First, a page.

Morok shuddered again; usually fierce and unmoved, he appeared to be more and more agitated, and so alarmed, that Jacques said to him: “Who is this Englishman?”
“He has followed me from Strasburg, where he fell in with me,” said Morok, with visible dejection. “He travelled with his own horses, by short stages, as I did; stopping where I stopped, so as never to miss one of my exhibitions. But two days before I arrived at Paris, he left me—I thought I was rid of him,” said Morok, with a sigh.
“Rid of him!—how you talk!” replied Jacques, surprised; “such a good customer, such an admirer!”
“Aye!” said Morok, becoming more and more agitated; “this wretch has wagered an enormous sum, that I will be devoured in his presence, during one of my performances: he hopes to win his wager—that is why he follows me about.”
Sleepinbuff found the John Bull’s idea so amusingly eccentric, that, for the first time since a very long period, he burst into a peal of hearty laughter. Morok, pale with rage, rushed towards him with so menacing an air, that Goliath was obliged to interpose.
“Come, come,” said Jacques, “don’t be angry; if it is serious, I will not laugh any more.”
Morok was appeased, and said to Sleepinbuff in a hoarse voice: “Do you think me a coward?”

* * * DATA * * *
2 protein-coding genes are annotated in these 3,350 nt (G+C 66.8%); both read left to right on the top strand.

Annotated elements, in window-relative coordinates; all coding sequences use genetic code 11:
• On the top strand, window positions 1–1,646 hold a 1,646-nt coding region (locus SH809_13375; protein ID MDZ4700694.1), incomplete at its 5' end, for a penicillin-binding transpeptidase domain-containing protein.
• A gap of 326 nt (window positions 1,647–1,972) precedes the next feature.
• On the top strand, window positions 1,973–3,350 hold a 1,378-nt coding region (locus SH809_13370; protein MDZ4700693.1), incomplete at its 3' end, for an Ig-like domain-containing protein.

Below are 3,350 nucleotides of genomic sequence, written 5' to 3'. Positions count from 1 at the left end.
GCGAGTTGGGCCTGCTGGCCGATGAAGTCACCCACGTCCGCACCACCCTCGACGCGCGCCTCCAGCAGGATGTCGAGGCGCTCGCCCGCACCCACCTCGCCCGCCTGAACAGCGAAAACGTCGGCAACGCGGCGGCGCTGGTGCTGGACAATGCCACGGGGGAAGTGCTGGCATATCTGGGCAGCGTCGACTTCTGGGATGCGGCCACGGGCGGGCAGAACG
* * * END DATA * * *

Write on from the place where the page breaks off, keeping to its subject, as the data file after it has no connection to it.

“No, by heaven!”
“Well! And yet this Englishman, with his grotesque face, frightens me more than any tiger or my panther!”
“You say so, and I believe it,” replied Jacques; “but I cannot understand why the presence of this man should alarm you.”
“But consider, you dull knave!” cried Morok, “that, obliged to watch incessantly the least movement of the ferocious beast, whom I keep in subjection by my action and my looks, there is something terrible in knowing that two eyes are there—always there—fixed—waiting till the least absence of mind shall expose me to be torn in pieces by the animals.”
“Now, I understand,” said Jacques, shuddering in his turn. “It is terrible.”
“Yes; for once there, though I may not see this cursed Englishman, I fancy I have his two round eyes, fixed and wide open, always before me. My tiger Cain once nearly mutilated my arm, when my attention was drawn away by this Englishman, whom the devil take! Blood and thunder!” cried Morok: “this man will be fatal to me.” And Morok paced the room in great agitation.
“Besides, Death lays her ears close to her skull,” said Goliath, brutally. “If you persist—mind, I tell you—the Englishman will win his wager this evening.”
“Go away, you brute!—don’t vex my head with your confounded predictions,” cried Morok: “go and prepare Death’s collar.”
“Well, every one to his taste; you wish the panther to taste you,” said the giant, stalking heavily away, after this joke.
“But if you feel these fears,” said Jacques, “why do you not say that the panther is ill?”